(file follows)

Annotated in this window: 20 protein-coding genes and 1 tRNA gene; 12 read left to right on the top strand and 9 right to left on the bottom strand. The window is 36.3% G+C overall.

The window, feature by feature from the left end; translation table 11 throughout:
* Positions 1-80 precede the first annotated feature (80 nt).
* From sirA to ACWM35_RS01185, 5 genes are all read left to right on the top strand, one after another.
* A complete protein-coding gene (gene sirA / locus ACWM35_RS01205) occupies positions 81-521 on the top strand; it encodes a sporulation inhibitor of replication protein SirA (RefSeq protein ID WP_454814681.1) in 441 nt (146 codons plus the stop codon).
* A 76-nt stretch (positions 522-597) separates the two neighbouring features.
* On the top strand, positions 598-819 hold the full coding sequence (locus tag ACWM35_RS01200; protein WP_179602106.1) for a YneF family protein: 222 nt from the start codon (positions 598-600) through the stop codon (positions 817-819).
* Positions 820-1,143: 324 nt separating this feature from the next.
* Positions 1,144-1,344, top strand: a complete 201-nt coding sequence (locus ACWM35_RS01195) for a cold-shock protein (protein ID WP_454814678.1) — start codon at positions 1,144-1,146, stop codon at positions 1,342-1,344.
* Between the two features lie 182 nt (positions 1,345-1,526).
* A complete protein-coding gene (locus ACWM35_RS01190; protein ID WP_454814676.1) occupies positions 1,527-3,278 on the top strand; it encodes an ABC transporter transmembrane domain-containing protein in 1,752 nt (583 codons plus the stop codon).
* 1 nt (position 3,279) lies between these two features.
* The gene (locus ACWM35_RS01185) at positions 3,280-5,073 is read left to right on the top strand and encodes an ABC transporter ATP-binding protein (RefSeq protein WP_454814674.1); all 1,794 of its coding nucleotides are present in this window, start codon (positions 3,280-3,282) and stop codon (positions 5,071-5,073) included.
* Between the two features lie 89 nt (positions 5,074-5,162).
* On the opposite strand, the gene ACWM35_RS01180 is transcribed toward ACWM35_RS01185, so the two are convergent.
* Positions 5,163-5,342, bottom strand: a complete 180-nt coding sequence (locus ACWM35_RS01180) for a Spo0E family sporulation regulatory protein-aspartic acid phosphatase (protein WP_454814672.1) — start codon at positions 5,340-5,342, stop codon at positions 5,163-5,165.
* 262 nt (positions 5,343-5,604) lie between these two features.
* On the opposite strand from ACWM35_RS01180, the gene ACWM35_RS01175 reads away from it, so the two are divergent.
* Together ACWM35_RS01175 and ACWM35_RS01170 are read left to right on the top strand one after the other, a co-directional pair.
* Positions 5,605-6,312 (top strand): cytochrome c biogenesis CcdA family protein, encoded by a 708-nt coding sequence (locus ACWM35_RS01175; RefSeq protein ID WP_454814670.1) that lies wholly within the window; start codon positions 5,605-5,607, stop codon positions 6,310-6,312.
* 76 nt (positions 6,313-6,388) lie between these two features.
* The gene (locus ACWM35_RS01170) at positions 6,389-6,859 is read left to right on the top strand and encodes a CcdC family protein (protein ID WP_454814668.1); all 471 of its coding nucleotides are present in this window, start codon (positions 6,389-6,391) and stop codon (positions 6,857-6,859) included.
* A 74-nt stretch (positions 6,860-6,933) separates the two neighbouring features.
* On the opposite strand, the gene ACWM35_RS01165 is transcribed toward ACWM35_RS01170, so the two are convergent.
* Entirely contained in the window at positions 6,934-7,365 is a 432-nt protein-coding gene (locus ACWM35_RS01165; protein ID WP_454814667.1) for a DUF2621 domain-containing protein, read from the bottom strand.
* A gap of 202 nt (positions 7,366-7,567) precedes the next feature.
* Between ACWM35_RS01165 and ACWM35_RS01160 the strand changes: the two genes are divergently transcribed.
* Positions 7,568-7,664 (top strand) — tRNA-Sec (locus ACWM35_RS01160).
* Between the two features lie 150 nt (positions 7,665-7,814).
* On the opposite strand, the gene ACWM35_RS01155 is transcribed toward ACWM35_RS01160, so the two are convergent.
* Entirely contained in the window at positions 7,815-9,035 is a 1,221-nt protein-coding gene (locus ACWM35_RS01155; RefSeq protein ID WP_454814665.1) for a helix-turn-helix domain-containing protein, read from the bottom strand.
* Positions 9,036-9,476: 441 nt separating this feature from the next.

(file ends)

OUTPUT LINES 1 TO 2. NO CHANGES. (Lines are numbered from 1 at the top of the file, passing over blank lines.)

Annotated in this window: 20 protein-coding genes and 1 tRNA gene; 12 read left to right on the top strand and 9 right to left on the bottom strand. The window is 36.3% G+C overall.

The window, feature by feature from the left end; translation table 11 throughout: